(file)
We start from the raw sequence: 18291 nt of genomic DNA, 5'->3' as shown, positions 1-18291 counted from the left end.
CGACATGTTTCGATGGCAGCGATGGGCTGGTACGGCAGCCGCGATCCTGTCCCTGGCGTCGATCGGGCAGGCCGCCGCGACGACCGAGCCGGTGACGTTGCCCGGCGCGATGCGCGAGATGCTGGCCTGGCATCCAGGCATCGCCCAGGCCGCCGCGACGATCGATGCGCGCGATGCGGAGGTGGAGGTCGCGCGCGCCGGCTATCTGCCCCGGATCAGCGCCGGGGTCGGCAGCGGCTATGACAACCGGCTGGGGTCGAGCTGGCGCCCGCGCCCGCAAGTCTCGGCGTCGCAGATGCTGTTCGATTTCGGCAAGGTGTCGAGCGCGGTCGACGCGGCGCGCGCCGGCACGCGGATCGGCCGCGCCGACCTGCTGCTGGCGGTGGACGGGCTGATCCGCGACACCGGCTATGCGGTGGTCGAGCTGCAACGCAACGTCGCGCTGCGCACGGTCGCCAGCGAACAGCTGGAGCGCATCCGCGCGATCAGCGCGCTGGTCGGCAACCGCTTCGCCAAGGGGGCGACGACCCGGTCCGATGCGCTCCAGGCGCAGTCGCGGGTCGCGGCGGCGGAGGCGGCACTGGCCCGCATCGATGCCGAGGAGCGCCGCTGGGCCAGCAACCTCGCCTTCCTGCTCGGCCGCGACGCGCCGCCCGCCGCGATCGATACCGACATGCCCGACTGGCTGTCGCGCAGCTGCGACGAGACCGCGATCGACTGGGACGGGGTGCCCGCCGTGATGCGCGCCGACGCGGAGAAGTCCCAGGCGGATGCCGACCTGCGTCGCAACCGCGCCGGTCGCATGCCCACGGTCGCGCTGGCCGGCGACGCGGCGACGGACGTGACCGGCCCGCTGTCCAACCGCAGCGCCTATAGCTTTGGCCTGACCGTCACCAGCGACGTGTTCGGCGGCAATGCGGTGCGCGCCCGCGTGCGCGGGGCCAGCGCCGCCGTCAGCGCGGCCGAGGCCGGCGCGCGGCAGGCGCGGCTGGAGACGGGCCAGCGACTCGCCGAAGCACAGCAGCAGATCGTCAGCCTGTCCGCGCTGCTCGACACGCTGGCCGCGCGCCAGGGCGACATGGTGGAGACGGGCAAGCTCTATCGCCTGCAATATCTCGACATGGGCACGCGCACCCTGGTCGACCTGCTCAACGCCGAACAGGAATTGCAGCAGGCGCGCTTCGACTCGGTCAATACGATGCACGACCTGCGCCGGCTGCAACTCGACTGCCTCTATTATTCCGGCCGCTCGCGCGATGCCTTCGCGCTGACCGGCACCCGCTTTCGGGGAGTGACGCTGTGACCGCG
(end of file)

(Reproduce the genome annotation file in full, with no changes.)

We start from the raw sequence: 18291 nt of genomic DNA, 5'->3' as shown, positions 1-18291 counted from the left end.
CGACATGTTTCGATGGCAGCGATGGGCTGGTACGGCAGCCGCGATCCTGTCCCTGGCGTCGATCGGGCAGGCCGCCGCGACGACCGAGCCGGTGACGTTGCCCGGCGCGATGCGCGAGATGCTGGCCTGGCATCCAGGCATCGCCCAGGCCGCCGCGACGATCGATGCGCGCGATGCGGAGGTGGAGGTCGCGCGCGCCGGCTATCTGCCCCGGATCAGCGCCGGGGTCGGCAGCGGCTATGACAACCGGCTGGGGTCGAGCTGGCGCCCGCGCCCGCAAGTCTCGGCGTCGCAGATGCTGTTCGATTTCGGCAAGGTGTCGAGCGCGGTCGACGCGGCGCGCGCCGGCACGCGGATCGGCCGCGCCGACCTGCTGCTGGCGGTGGACGGGCTGATCCGCGACACCGGCTATGCGGTGGTCGAGCTGCAACGCAACGTCGCGCTGCGCACGGTCGCCAGCGAACAGCTGGAGCGCATCCGCGCGATCAGCGCGCTGGTCGGCAACCGCTTCGCCAAGGGGGCGACGACCCGGTCCGATGCGCTCCAGGCGCAGTCGCGGGTCGCGGCGGCGGAGGCGGCACTGGCCCGCATCGATGCCGAGGAGCGCCGCTGGGCCAGCAACCTCGCCTTCCTGCTCGGCCGCGACGCGCCGCCCGCCGCGATCGATACCGACATGCCCGACTGGCTGTCGCGCAGCTGCGACGAGACCGCGATCGACTGGGACGGGGTGCCCGCCGTGATGCGCGCCGACGCGGAGAAGTCCCAGGCGGATGCCGACCTGCGTCGCAACCGCGCCGGTCGCATGCCCACGGTCGCGCTGGCCGGCGACGCGGCGACGGACGTGACCGGCCCGCTGTCCAACCGCAGCGCCTATAGCTTTGGCCTGACCGTCACCAGCGACGTGTTCGGCGGCAATGCGGTGCGCGCCCGCGTGCGCGGGGCCAGCGCCGCCGTCAGCGCGGCCGAGGCCGGCGCGCGGCAGGCGCGGCTGGAGACGGGCCAGCGACTCGCCGAAGCACAGCAGCAGATCGTCAGCCTGTCCGCGCTGCTCGACACGCTGGCCGCGCGCCAGGGCGACATGGTGGAGACGGGCAAGCTCTATCGCCTGCAATATCTCGACATGGGCACGCGCACCCTGGTCGACCTGCTCAACGCCGAACAGGAATTGCAGCAGGCGCGCTTCGACTCGGTCAATACGATGCACGACCTGCGCCGGCTGCAACTCGACTGCCTCTATTATTCCGGCCGCTCGCGCGATGCCTTCGCGCTGACCGGCACCCGCTTTCGGGGAGTGACGCTGTGACCGCG